Its not as far fetched as some might have you believe.  Remember despite the apparent dire state of the nations finances, in the last budget the Conservatives magicked up £12 billion in extra defence spending (the exact same amount they’re cutting from welfare, conincidently), and another £10 million for a private jet for the PM (among many other things).  Last year they found money for an 11% pay rise for every MP, and £15 billion for Osborne’s ‘Road Revolution’.  In short, they’re very good at finding extra money when they need it.  And in the kind of constitutional crisis they’d provoke by trying to depose Bristol Council, they’d no doubt decided they’d need the money.

Furthermore, councils have already had their budgets cut by so much that there simply isn’t that much more they can cut before statutory services start to fail.  The so called ‘low hanging fruits’ of council expenditure have already been picked.  If councils continue to live within the dictates of the law and refuse to try and set ‘needs budgets’, at some point in the next 5 years we’re going to see a significant failure of the basic services many people depend on.

The main argument against ‘needs budgets’ is that civil servants aren’t going to know our communities needs and their cuts will be far worse than the more compassionate cuts our Council will do itself.

As I’ve said this seems unlikely, and if it got to the point where implementing cuts will result in the failure of services how can civil servant driven cuts be any worse?  Also it would focus the blame for these cuts squarely back where it belongs with central government, and would make the Tories do their dirty work themselves.

We’ve already seen massive mobilisations against the government and its austerity program since the election. If unelected civil servants started deposing local authorites to implicate savage cuts; the protests, strikes and civil disobedience it would cause would be a significant challenge to the government.  

If several councils refused to set cuts budgets at the same time, their likelihood of success would be even higher.  The blowback from them attempting to depose multiple authorities at once could likely bring down the government (so they’d probably give in).  For that to happen we need people elected onto those councils making those arguments and willing to make a stand against austerity.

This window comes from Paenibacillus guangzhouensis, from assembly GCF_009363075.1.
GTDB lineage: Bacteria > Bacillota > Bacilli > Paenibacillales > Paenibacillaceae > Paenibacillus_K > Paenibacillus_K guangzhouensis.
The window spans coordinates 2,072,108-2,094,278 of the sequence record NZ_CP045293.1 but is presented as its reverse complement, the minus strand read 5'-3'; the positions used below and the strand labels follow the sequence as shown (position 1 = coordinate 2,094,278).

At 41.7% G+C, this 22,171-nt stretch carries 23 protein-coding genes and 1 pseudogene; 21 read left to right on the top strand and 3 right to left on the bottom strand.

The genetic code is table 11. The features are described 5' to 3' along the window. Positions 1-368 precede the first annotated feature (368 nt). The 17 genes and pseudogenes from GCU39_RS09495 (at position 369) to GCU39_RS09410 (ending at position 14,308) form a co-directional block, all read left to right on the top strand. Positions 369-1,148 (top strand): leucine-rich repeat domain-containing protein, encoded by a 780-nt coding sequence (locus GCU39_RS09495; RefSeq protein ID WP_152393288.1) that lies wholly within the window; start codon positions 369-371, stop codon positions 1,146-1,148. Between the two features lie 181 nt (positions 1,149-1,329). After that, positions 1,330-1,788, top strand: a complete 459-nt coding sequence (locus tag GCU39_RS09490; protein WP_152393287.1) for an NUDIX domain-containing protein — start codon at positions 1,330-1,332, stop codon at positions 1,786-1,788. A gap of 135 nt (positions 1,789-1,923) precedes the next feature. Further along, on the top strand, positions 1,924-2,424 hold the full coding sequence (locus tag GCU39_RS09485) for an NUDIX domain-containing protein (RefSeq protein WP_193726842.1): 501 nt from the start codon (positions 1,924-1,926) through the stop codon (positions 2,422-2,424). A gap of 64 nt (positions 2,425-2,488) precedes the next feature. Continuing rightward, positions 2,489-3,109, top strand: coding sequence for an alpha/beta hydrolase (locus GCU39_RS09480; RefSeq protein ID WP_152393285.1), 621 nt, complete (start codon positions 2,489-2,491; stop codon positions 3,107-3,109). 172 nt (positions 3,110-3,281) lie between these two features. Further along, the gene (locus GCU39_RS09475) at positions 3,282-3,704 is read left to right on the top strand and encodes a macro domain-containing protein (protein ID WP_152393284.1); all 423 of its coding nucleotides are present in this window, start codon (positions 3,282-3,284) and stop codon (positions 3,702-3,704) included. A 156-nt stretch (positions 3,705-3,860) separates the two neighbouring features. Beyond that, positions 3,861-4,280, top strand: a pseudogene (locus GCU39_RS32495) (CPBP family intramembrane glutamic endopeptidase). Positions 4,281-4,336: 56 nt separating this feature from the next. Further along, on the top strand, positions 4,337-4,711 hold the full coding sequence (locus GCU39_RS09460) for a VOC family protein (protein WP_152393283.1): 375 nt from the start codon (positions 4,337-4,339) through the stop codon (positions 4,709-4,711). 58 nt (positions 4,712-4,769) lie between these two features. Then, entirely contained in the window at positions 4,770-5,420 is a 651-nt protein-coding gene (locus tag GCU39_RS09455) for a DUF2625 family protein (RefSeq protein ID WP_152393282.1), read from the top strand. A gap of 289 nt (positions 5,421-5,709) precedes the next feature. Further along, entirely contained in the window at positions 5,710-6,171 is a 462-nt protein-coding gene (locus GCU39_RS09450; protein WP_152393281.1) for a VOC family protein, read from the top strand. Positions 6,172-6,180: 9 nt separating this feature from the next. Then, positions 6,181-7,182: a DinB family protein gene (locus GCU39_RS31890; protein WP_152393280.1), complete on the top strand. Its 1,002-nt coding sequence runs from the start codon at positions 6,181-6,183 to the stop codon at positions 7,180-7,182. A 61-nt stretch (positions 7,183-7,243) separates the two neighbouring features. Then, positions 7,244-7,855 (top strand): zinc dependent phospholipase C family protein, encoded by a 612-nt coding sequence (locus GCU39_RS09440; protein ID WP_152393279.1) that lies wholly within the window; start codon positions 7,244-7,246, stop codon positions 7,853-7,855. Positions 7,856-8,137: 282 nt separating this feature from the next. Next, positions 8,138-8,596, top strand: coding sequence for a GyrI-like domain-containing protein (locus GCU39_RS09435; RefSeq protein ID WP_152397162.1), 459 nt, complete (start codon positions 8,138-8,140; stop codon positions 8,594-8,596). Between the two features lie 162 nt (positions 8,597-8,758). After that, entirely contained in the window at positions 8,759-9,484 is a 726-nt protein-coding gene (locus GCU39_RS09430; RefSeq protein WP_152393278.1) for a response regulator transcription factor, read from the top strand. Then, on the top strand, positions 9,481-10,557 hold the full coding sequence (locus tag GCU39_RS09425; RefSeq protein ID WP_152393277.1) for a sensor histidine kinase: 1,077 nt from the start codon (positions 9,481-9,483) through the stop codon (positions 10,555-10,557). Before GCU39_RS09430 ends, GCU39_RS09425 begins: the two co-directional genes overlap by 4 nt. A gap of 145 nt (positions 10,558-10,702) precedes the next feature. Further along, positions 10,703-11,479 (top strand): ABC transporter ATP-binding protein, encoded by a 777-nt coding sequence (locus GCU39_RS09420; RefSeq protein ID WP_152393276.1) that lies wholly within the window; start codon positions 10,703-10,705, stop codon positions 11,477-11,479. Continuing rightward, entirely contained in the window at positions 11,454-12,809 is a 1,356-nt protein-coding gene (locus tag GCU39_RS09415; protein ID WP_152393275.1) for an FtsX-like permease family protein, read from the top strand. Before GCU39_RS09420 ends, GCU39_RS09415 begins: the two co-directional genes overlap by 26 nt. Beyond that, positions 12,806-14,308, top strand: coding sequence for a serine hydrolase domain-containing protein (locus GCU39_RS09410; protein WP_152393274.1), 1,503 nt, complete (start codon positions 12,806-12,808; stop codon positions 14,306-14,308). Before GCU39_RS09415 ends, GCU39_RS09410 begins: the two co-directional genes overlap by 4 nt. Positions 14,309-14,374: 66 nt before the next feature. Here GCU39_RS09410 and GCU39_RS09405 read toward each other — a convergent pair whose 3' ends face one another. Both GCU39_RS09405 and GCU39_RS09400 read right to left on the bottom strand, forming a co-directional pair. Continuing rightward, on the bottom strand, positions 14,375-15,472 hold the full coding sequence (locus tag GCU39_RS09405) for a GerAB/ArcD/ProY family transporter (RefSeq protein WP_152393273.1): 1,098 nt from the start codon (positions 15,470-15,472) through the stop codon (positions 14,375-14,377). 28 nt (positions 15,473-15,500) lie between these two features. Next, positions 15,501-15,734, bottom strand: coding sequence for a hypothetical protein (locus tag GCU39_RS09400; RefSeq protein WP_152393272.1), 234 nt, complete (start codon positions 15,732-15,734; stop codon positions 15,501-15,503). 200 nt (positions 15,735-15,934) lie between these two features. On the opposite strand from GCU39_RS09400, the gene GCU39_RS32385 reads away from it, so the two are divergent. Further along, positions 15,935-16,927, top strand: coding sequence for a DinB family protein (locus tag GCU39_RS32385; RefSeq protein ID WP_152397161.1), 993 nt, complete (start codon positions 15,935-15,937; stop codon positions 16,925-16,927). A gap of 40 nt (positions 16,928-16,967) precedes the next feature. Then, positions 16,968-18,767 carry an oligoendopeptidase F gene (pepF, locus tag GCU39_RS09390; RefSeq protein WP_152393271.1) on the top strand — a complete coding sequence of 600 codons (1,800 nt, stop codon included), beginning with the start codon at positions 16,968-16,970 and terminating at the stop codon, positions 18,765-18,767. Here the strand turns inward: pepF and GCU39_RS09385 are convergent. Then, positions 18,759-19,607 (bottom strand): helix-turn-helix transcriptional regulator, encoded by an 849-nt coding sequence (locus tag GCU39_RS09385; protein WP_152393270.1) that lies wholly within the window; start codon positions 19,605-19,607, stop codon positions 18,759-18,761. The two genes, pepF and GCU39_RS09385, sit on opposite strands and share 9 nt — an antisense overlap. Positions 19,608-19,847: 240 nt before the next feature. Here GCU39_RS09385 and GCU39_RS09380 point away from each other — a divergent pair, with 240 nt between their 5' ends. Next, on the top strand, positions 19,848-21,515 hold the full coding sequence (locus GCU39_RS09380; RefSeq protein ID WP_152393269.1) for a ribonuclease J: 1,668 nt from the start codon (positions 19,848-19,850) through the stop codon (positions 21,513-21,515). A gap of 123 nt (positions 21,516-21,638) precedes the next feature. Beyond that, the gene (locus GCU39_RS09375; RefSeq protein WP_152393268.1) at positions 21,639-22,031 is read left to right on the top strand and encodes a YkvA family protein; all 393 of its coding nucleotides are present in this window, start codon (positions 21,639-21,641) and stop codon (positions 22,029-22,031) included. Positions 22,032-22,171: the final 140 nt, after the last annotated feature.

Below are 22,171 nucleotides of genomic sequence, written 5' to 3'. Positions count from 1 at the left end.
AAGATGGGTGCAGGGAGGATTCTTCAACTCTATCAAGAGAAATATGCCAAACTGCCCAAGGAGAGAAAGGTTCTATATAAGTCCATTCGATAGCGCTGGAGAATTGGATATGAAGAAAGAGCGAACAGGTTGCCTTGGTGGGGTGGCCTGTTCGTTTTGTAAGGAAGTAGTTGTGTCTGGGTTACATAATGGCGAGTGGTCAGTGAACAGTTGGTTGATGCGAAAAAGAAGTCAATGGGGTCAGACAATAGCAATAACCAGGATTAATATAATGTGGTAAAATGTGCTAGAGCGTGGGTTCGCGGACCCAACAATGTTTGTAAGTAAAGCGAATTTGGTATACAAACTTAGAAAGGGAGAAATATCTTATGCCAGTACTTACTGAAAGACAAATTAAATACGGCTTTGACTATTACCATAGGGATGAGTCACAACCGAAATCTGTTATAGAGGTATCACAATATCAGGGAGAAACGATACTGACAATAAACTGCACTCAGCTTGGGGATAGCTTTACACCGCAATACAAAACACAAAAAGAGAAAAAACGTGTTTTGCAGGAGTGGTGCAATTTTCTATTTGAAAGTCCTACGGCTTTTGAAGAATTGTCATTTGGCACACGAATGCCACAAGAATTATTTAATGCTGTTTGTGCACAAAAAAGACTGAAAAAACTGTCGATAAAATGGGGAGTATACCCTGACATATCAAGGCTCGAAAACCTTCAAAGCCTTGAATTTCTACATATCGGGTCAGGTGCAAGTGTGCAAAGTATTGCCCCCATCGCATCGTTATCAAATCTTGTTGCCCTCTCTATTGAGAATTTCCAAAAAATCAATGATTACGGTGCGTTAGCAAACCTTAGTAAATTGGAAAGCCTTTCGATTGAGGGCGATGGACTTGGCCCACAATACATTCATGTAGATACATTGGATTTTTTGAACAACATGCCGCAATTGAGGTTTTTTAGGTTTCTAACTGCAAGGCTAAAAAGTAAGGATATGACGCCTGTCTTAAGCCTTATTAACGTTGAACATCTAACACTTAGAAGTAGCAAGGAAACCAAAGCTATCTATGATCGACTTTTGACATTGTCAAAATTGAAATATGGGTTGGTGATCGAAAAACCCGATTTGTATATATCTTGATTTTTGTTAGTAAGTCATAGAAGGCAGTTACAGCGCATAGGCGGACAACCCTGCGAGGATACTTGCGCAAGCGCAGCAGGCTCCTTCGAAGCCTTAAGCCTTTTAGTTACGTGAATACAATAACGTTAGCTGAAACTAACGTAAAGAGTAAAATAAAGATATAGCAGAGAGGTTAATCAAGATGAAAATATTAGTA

If elected I will be one of those people.  I pledge to never vote for a budget containing cuts, and to consistently make the case for the alternative whenever possible.

no cuts guardian

Me (on the far left) and People’s Assembly comrades (and is that big Jeff in the seconr row slightly on the right) leading the Bristol protest against the emergency budget this summer.  Picture taken from the Guardian



Bristol Politics, Green Politics, Uncategorized

#ClimateChange and the fight for #ClimateJobs

A Just Transition.png

The placard I made at the NEON event to call for A Million Climate Jobs in the just transition we need to a sustainable economy.  It lasted about 10 minutes against Sunday’s rain.

This is a talk I prepared for a NEON (the New Economy Organising Network) event to prepare for Bristol Climate March:

Climate change as we know is the most serious long-term challenge facing both our society, and our planet in general.  We are on the verge of reaching the point of no return, the tipping point beyond which catastrophic warming of the planet will be unavoidable, and the habitability of our world serverely undermined.

But as well as a challenge of almost unimaginable horror, climate change is also an opportunity.  As Naomi Klein has recently persuasively argued Climate Change can provide movements for social and environmental justice with a ‘collective lens’, a shared conceptual framework, sense of purpose and set of arguments for moving beyond the extreme Free-Market Capitalism (conventionally labelled NeoLiberalism) that is so impoverishing both our planet and our communities.

For decades the arguments of the alter-globalisation movement – that Free Market fundamentalism was causing spiralling inequality and social stratification – have fallen on death ears.  We now know those exact same policies have greatly exacerbated our excessive consumption of resources and our output of greenhouse gases, endangering life as we know it.